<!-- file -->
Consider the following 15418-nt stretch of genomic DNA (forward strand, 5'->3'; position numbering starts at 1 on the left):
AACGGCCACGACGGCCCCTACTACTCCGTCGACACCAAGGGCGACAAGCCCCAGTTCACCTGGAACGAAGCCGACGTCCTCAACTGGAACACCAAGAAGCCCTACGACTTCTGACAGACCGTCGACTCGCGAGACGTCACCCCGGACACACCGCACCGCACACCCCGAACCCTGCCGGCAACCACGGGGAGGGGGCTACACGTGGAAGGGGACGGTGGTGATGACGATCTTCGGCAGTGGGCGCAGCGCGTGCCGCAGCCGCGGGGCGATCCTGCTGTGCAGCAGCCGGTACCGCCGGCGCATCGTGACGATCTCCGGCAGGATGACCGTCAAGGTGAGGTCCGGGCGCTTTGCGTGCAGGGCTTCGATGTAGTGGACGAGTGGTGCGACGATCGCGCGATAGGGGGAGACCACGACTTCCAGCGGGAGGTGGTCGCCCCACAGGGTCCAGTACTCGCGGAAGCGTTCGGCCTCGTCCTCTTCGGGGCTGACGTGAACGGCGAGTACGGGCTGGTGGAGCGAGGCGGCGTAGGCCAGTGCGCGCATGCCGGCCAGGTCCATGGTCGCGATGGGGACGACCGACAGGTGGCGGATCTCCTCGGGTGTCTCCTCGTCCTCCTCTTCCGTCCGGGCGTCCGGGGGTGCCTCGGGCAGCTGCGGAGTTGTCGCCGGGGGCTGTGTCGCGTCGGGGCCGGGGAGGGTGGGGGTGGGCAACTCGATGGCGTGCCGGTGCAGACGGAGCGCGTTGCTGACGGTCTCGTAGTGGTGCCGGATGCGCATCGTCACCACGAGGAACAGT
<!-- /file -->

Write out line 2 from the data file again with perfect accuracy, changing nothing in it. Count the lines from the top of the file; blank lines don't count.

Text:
AACGGCCACGACGGCCCCTACTACTCCGTCGACACCAAGGGCGACAAGCCCCAGTTCACCTGGAACGAAGCCGACGTCCTCAACTGGAACACCAAGAAGCCCTACGACTTCTGACAGACCGTCGACTCGCGAGACGTCACCCCGGACACACCGCACCGCACACCCCGAACCCTGCCGGCAACCACGGGGAGGGGGCTACACGTGGAAGGGGACGGTGGTGATGACGATCTTCGGCAGTGGGCGCAGCGCGTGCCGCAGCCGCGGGGCGATCCTGCTGTGCAGCAGCCGGTACCGCCGGCGCATCGTGACGATCTCCGGCAGGATGACCGTCAAGGTGAGGTCCGGGCGCTTTGCGTGCAGGGCTTCGATGTAGTGGACGAGTGGTGCGACGATCGCGCGATAGGGGGAGACCACGACTTCCAGCGGGAGGTGGTCGCCCCACAGGGTCCAGTACTCGCGGAAGCGTTCGGCCTCGTCCTCTTCGGGGCTGACGTGAACGGCGAGTACGGGCTGGTGGAGCGAGGCGGCGTAGGCCAGTGCGCGCATGCCGGCCAGGTCCATGGTCGCGATGGGGACGACCGACAGGTGGCGGATCTCCTCGGGTGTCTCCTCGTCCTCCTCTTCCGTCCGGGCGTCCGGGGGTGCCTCGGGCAGCTGCGGAGTTGTCGCCGGGGGCTGTGTCGCGTCGGGGCCGGGGAGGGTGGGGGTGGGCAACTCGATGGCGTGCCGGTGCAGACGGAGCGCGTTGCTGACGGTCTCGTAGTGGTGCCGGATGCGCATCGTCACCACGAGGAACAGT